The world of copper has laid to rest one of its most loved traders, Barry Feldman, following his death on Friday August 15. 

Brooklyn-born Feldman, who was global head of physical trading at Red Kite Capital Management from its inception in 2005, had been fighting pancreatic cancer over the past several months.

The 67-year-old Vietnam veteran’s career in copper spanned 46 years, including a 29-year stint at Cerro Sales Corp, starting in 1968.

Technically, he never actually left Cerro; the company was acquired in 1997 by Metalgesellschaft Corp, whose subsidiary, MG Metals, Feldman worked for until it was in turn acquired by Enron in 2000 and then sold to a unit of Sempra Energy in 2002.

It wasn’t until 2005 that Feldman left Sempra to join Red Kite, now a metals-focused hedge fund group with $2.3 billion in assets under management.

"Quite simply, he was one of the world's great copper traders," said Michael Farmer, co-founder of Red Kite, who first worked with Feldman at Cerro in the 1970s.

“He was a colleague who was always extremely loyal, supportive and encouraging with a wonderful sense of humour and a kindness that endeared him, not only to all of us but also to his great network of friends in the worldwide metals industry,” Farmer added.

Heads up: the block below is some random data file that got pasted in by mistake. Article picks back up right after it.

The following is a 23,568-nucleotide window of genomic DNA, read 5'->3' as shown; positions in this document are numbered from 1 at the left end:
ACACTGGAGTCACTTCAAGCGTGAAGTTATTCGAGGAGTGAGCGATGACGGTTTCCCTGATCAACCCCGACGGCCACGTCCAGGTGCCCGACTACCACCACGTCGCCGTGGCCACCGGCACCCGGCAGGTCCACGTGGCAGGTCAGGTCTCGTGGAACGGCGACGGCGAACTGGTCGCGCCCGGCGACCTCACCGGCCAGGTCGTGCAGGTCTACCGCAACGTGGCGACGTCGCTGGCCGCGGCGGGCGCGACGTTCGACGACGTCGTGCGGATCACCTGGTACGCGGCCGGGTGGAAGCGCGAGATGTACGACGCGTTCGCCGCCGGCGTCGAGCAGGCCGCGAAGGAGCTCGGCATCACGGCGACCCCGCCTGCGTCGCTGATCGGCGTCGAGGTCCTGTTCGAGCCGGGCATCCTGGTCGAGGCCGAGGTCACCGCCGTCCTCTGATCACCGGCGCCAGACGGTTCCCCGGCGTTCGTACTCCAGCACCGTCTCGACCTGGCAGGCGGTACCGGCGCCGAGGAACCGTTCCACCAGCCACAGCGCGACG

Feldman, who lived in Colts Neck, New Jersey, found his early career interrupted by the Vietnam war. He had numerous close calls: Feldman was almost killed on his first day when a mortar shell landed nearby but, fortunately, failed to explode. He went onto be a forward artillery spotter, putting him in a very exposed position at the front of his own lines and sometimes behind enemy lines themselves.

He returned from Vietnam, and to the world of copper, at the age of just 19.

After his military service, Feldman swapped his equipment for golf clubs, a trade he never regretted.

Feldman lived and breathed the red metal, developing close relationships with producers and consumers worldwide, who considered him not only a trustworthy and reliable trading partner but also a good friend.

Anecdotes of Feldman always make reference to his great love for his wife, Darlene, as well as his sense of humour and ability to stay calm under pressure.

A board director of the American Copper Council, his appointment as its membership chairman led to a large increase in members. He was a mentor to many, and will be greatly missed. 

Andrea Hotter
Twitter: @andreahotter